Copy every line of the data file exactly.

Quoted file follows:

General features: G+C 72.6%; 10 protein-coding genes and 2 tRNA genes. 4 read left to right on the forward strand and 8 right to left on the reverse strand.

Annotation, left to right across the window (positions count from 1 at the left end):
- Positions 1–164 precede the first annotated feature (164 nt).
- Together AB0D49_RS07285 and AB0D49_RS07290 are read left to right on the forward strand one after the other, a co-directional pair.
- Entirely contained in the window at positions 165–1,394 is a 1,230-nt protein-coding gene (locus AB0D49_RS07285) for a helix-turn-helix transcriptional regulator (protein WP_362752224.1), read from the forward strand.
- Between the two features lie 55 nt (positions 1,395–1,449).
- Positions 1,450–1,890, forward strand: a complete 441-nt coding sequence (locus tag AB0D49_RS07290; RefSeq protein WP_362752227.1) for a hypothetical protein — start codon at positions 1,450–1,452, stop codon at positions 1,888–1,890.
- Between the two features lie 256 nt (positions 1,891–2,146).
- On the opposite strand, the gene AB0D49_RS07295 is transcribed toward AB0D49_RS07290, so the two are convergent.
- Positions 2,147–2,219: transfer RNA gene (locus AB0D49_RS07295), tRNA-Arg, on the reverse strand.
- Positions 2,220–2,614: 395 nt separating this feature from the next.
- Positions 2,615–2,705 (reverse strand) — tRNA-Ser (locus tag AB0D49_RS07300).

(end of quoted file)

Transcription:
General features: G+C 72.6%; 10 protein-coding genes and 2 tRNA genes. 4 read left to right on the forward strand and 8 right to left on the reverse strand.

Annotation, left to right across the window (positions count from 1 at the left end):
- Positions 1–164 precede the first annotated feature (164 nt).
- Together AB0D49_RS07285 and AB0D49_RS07290 are read left to right on the forward strand one after the other, a co-directional pair.
- Entirely contained in the window at positions 165–1,394 is a 1,230-nt protein-coding gene (locus AB0D49_RS07285) for a helix-turn-helix transcriptional regulator (protein WP_362752224.1), read from the forward strand.
- Between the two features lie 55 nt (positions 1,395–1,449).
- Positions 1,450–1,890, forward strand: a complete 441-nt coding sequence (locus tag AB0D49_RS07290; RefSeq protein WP_362752227.1) for a hypothetical protein — start codon at positions 1,450–1,452, stop codon at positions 1,888–1,890.
- Between the two features lie 256 nt (positions 1,891–2,146).
- On the opposite strand, the gene AB0D49_RS07295 is transcribed toward AB0D49_RS07290, so the two are convergent.
- Positions 2,147–2,219: transfer RNA gene (locus AB0D49_RS07295), tRNA-Arg, on the reverse strand.
- Positions 2,220–2,614: 395 nt separating this feature from the next.
- Positions 2,615–2,705 (reverse strand) — tRNA-Ser (locus tag AB0D49_RS07300).